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One of the most significant features offered by the World Trade Organisation to a small trading nation such as New Zealand is its disputes settlement framework. The system provides for enforceable settlements where disputes arise over trading issues.
When a country believes that it has been affected by the illegal trading practices of another WTO member, it may hold that member to account by issuing a formal challenge to the alleged illegal behaviour.
Challenges are initially heard, and ruled on, by a panel of independent and impartial trade experts in Geneva. The losing side can appeal this decision to the Appellate Body, a WTO ‘court’ of specialist international trade law experts set up in 1995 as a result of the Uruguay round.
Certain ‘retaliatory’ measures are available to a country if it wins, but the non-complying country still fails to adhere to the ruling. For example, the country may choose to increase tariffs on goods from the non-complying country. New Zealand has not needed to make use of these measures, as the disputes process has so far been effective at securing an end to any offending trading measures.
There have been a number of occasions where New Zealand has needed to make use of the WTO disputes process, both as a principal challenger and as a supporter for other countries’ actions.
Japan came under fire from the United States in 2002 for restrictions on apple imports intended to protect the island nation from the introduction of fire blight. New Zealand was a third party to these proceedings, and joined the United States in pointing out the lack of any evidence that fire blight had ever been introduced into any area through mature apple fruit.
The panel ruled that the Japanese measures breached the WTO Agreement on Sanitary and Phytosanitary Measures, and the Appellate Body upheld this finding in 2003. Japan implemented revised import measures, but in 2005 these were also found to be inconsistent with WTO rules.
New Zealand took part in a joint formal challenge to safeguards imposed by the US on a range of steel products in 2002. Most notably, the measures included a 30 percent tariff on products exported by New Zealand manufacturers. New Zealand, in conjunction with Brazil, China, the European Union, Japan, Korea, Norway and Switzerland, argued that the safeguards breached a range of US obligations under the Safeguards Agreement and the General Agreement on Tariffs and Trade – the same agreements that caused trouble in the lamb case only a few years earlier. The WTO again ruled in favour of New Zealand, and the illegal tariff was swiftly removed in 2003, again after an unsuccessful appeal by the US.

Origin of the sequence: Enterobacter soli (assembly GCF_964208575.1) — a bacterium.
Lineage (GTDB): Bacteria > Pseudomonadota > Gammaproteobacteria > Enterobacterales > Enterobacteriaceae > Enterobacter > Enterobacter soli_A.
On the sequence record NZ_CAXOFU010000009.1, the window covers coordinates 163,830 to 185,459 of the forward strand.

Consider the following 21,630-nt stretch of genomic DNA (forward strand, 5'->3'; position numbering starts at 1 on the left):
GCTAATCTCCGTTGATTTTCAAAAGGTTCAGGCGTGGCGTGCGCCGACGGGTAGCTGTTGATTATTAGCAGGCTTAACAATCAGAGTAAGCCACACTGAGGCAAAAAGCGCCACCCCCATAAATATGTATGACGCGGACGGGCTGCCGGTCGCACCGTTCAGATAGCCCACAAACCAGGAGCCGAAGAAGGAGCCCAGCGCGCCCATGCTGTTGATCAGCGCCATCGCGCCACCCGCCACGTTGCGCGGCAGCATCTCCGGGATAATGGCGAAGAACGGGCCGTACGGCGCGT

Safeguards placed on lamb imports by the US in 1999 resulted in a challenge by Australia and New Zealand. The safeguards essentially took the form of higher tariffs on imports exceeding particular quota levels. New Zealand and Australia argued that these measures violated the WTO Safeguards Agreement, as well as the General Agreement on Tariffs and Trade. The WTO panel issued a ruling in favour in December 2000, and, after an unsuccessful appeal by the US to the Appellate Body, the safeguard was finally removed in 2001.
This dispute arose in the late 1990s, potentially put millions of dollars of trade at stake, and took a full six years to resolve. After mounting concern over Canada’s pricing system for dairy exports, New Zealand and the US raised the issue with the WTO in 1997. The scheme in question had the effect of giving Canadian exporters access to milk at considerably lower prices than otherwise available on Canada’s domestic market, and New Zealand and the US argued that this was an illegal export subsidy under the Agreement on Agriculture.
New Zealand’s arguments were upheld by a WTO panel in May 1999. After appealing, and losing, Canada agreed to abolish the subsidy scheme. This was done, but another similar scheme was put in its place. New Zealand and the US argued that the new scheme simply provided the old subsidy in different ways, and in December 2002 the Appellate Body held that Canada’s replacement scheme also breached its WTO commitments. Canada dismantled this scheme in May 2003, and made a commitment not to provide further illegal subsidies to its dairy industry in the future.
New Zealand’s use of the WTO dispute settlement system has directly resulted in a number of financial and systemic gains for our country and its traders. The system provides a very necessary element of fairness in the international trading system. The benefits to a small trading nation are clear: a concrete dispute settlement framework ensures that New Zealand trading interests are protected to the same extent as those of any of the major trading nations.
To keep up to date with developments visit WTO dispute settlement.